“I remember the 1984 Olympics. I knew Sarajevo was the true center of culture and I knew about war, but I also knew it was a really nice place. People talk about Sarajevo that is a nice place to visit. I walked through the streets and could see clearly why people talk so beautifully and warmly about Sarajevo. It is a really important center in Eastern Europe with a lot of history, a lot of pride, a lot of culture and mixing of cultures, and actually mixing culture is the key to innovation. Innovation involves taking different ideas from different places and bringing them together … This is usually the place where innovation comes from – Cultures mix. And you have that foundation, so use that, “he added.

During his stay in the Bosnian capital, Randazzo made sure that the true stories of Sarajevo as a soul-filled city were true:

“Yes, there is really this Sarajevo’s spirit. I’ll give you an example. I drink Coca-Cola diet and went out to buy it, but I didn’t have Bosnian money, only dollars and a credit card. I went into a small store and searched Coke Zero and I asked the merchant if they were receiving dollars or a credit card. The merchant handed me a Coca-Cola and told me to take it. He didn’t charge me; he just gave it to me. It was something kindest I saw and for me, it was amazing. People should know how generous, warm and kind people are here”, Randazzo stressed out.

During his 12 years at BMGF, Randazzo has managed a diverse portfolio of investments and projects worth more than $ 600 million.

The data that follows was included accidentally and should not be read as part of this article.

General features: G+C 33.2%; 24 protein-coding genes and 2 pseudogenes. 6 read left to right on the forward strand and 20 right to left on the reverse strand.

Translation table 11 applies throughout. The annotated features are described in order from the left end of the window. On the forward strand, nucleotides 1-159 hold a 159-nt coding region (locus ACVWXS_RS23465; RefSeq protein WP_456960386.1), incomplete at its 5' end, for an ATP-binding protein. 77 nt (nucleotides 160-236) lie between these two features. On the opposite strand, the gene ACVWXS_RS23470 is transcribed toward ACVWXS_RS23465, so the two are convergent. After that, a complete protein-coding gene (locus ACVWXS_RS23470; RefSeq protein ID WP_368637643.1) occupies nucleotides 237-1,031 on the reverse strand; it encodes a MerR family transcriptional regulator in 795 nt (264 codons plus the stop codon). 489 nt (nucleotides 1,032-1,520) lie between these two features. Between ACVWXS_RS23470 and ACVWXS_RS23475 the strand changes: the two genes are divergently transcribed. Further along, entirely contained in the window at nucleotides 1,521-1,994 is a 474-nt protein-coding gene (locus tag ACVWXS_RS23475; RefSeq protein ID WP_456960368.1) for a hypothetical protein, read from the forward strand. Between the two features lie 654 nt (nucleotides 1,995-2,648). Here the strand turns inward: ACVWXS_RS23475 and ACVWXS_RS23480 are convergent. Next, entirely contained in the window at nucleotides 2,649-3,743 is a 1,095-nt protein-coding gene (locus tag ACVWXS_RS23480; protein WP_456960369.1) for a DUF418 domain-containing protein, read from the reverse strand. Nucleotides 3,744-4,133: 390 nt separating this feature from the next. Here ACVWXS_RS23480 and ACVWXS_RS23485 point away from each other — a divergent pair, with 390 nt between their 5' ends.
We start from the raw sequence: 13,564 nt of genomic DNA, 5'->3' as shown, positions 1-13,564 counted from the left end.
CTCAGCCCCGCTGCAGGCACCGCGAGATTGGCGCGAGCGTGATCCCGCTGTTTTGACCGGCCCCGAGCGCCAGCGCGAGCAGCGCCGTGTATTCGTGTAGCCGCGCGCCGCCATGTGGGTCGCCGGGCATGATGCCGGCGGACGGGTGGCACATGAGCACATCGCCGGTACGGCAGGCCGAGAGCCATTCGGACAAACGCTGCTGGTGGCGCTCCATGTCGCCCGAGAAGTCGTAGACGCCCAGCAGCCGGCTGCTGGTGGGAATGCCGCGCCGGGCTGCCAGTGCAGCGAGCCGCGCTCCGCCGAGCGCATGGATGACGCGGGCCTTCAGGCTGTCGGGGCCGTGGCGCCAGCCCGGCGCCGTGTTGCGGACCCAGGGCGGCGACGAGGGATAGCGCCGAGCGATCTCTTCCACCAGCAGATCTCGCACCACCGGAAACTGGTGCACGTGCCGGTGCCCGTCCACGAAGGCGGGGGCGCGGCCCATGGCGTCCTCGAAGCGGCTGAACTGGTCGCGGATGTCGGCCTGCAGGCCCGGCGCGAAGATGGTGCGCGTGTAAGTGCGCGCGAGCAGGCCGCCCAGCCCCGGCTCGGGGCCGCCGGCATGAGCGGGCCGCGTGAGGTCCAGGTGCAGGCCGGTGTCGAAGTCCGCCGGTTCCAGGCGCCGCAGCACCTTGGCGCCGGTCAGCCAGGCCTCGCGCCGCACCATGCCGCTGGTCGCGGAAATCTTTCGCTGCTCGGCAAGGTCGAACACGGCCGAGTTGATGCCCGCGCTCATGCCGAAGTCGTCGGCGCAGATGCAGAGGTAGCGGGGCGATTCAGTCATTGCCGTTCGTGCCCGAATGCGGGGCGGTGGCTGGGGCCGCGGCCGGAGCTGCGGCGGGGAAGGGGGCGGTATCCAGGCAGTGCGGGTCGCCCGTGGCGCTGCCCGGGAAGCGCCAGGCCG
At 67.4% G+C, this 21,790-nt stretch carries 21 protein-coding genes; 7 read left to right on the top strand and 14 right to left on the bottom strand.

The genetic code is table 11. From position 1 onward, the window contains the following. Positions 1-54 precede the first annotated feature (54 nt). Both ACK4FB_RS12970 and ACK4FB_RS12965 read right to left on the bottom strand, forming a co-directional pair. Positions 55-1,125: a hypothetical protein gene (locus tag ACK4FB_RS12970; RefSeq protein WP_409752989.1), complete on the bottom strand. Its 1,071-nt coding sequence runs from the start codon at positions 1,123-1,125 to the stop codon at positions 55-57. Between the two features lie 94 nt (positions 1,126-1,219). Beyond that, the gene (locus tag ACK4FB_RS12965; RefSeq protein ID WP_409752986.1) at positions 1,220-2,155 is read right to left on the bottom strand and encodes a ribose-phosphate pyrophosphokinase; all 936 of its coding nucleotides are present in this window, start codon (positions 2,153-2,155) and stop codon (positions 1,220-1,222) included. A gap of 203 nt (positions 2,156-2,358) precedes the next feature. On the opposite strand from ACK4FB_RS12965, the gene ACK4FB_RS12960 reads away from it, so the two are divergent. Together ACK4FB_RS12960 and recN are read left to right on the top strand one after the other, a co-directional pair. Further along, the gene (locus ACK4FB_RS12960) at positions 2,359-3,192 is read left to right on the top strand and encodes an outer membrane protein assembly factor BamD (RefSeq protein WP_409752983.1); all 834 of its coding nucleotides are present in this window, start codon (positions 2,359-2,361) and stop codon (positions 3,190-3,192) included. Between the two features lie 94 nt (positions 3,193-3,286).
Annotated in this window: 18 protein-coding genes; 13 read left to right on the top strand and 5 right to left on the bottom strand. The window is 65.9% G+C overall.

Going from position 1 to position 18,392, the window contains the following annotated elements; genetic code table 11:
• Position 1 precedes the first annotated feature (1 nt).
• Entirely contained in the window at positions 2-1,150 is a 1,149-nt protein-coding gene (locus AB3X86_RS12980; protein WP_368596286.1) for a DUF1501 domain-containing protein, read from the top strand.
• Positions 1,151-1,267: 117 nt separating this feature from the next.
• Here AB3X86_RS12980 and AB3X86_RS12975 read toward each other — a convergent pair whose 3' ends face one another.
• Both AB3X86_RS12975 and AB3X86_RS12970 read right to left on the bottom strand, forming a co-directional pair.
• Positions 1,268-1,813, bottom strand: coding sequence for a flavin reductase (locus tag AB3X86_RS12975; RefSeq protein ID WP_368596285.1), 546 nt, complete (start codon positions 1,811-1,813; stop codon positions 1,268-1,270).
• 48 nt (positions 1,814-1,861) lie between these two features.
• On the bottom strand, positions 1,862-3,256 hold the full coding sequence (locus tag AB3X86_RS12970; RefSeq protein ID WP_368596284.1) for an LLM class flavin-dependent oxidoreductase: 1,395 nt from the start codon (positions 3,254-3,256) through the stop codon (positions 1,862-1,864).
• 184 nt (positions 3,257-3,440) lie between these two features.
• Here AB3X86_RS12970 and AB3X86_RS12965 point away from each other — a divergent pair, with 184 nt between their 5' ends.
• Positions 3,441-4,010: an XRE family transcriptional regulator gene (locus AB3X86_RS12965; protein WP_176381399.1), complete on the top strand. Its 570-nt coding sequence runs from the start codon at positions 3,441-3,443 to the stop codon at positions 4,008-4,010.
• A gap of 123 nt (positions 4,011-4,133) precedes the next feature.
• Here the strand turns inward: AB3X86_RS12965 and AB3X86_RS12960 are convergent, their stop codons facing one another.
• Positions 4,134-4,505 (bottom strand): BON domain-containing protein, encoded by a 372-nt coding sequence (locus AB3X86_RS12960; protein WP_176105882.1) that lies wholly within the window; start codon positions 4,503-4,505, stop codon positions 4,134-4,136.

“Some of the programs I have supported and are coming to an end have been created as ideas when I started working at the Foundation in 2005. I left the Foundation in 2017. They started out as small ideas just like the ideas I saw today here in Sarajevo, with innovators and a short, compelling speech that has a background. They have reached the stage where they have been tested and evaluated. For example, mosquitoes, which commonly transmit dengue, Chikungunya fever, yellow fever and Zika virus, have affected three hundred million people around the world. Scientists in Australia have come up with the idea that if they could infect these mosquitoes with bacteria found in other insects, the transmission of these diseases could be stopped. And now, after nearly fifteen years, technology seems to be delivering, it has been deployed to an area of ​​five million people, where five million people are now protected by this technology. It is hoped that in the next five to ten years an additional hundred million people will be protected from these diseases, mainly over a forty-year period. It’s really exciting for me to help innovators in the development process from idea to implementation.”

That, he says, was his inspiration to start the Leverage Science company where he currently works.

“I spent 10 years studying biotechnology in the San Francisco Bay area, and then spent twelve and a half years at the BMGF Foundation, and during that period of time, I learned a lot about science, technology and innovation, how to move from idea to impact, but and how to fund those ideas. So, what I like to do now is help donors identify great ideas and projects, and then come up with ideas where they can help save lives, change the world for the better, and use technology for good purposes. I enjoy helping entrepreneurs and innovators bring their ideas to the goal. So, I love helping out on both sides, and helping overcome unique transformational ideas, ones that really make a huge difference, I love finding them and helping them to make it a reality, “Randazzo noted.